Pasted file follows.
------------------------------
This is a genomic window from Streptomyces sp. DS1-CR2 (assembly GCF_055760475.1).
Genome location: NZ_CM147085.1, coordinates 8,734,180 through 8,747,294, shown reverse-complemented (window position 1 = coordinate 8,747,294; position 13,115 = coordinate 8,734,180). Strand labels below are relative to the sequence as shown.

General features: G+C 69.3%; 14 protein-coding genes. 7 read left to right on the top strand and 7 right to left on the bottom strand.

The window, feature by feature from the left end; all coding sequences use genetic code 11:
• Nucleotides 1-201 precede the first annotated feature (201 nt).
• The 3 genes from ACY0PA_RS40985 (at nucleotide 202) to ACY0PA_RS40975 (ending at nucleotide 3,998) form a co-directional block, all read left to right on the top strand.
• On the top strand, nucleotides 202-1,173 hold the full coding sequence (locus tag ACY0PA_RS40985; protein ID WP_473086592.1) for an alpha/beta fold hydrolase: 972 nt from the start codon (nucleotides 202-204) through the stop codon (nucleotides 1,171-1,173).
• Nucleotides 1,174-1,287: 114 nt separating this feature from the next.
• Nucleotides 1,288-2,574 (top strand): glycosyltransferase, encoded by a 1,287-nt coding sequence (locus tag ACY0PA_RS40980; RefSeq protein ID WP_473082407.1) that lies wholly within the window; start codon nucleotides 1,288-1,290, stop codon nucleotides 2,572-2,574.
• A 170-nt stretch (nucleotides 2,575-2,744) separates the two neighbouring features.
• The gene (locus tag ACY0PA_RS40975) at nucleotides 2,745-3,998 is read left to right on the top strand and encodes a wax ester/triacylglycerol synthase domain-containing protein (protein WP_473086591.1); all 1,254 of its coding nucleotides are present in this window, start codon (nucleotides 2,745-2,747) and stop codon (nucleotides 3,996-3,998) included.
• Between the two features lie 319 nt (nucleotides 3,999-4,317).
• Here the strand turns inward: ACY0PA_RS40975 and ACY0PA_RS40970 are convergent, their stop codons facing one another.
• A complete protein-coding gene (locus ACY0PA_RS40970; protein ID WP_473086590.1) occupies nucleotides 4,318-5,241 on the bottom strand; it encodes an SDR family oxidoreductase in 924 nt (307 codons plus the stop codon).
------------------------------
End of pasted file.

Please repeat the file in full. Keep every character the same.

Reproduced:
This is a genomic window from Streptomyces sp. DS1-CR2 (assembly GCF_055760475.1).
Genome location: NZ_CM147085.1, coordinates 8,734,180 through 8,747,294, shown reverse-complemented (window position 1 = coordinate 8,747,294; position 13,115 = coordinate 8,734,180). Strand labels below are relative to the sequence as shown.

General features: G+C 69.3%; 14 protein-coding genes. 7 read left to right on the top strand and 7 right to left on the bottom strand.

The window, feature by feature from the left end; all coding sequences use genetic code 11:
• Nucleotides 1-201 precede the first annotated feature (201 nt).
• The 3 genes from ACY0PA_RS40985 (at nucleotide 202) to ACY0PA_RS40975 (ending at nucleotide 3,998) form a co-directional block, all read left to right on the top strand.
• On the top strand, nucleotides 202-1,173 hold the full coding sequence (locus tag ACY0PA_RS40985; protein ID WP_473086592.1) for an alpha/beta fold hydrolase: 972 nt from the start codon (nucleotides 202-204) through the stop codon (nucleotides 1,171-1,173).
• Nucleotides 1,174-1,287: 114 nt separating this feature from the next.
• Nucleotides 1,288-2,574 (top strand): glycosyltransferase, encoded by a 1,287-nt coding sequence (locus tag ACY0PA_RS40980; RefSeq protein ID WP_473082407.1) that lies wholly within the window; start codon nucleotides 1,288-1,290, stop codon nucleotides 2,572-2,574.
• A 170-nt stretch (nucleotides 2,575-2,744) separates the two neighbouring features.
• The gene (locus tag ACY0PA_RS40975) at nucleotides 2,745-3,998 is read left to right on the top strand and encodes a wax ester/triacylglycerol synthase domain-containing protein (protein WP_473086591.1); all 1,254 of its coding nucleotides are present in this window, start codon (nucleotides 2,745-2,747) and stop codon (nucleotides 3,996-3,998) included.
• Between the two features lie 319 nt (nucleotides 3,999-4,317).
• Here the strand turns inward: ACY0PA_RS40975 and ACY0PA_RS40970 are convergent, their stop codons facing one another.
• A complete protein-coding gene (locus ACY0PA_RS40970; protein ID WP_473086590.1) occupies nucleotides 4,318-5,241 on the bottom strand; it encodes an SDR family oxidoreductase in 924 nt (307 codons plus the stop codon).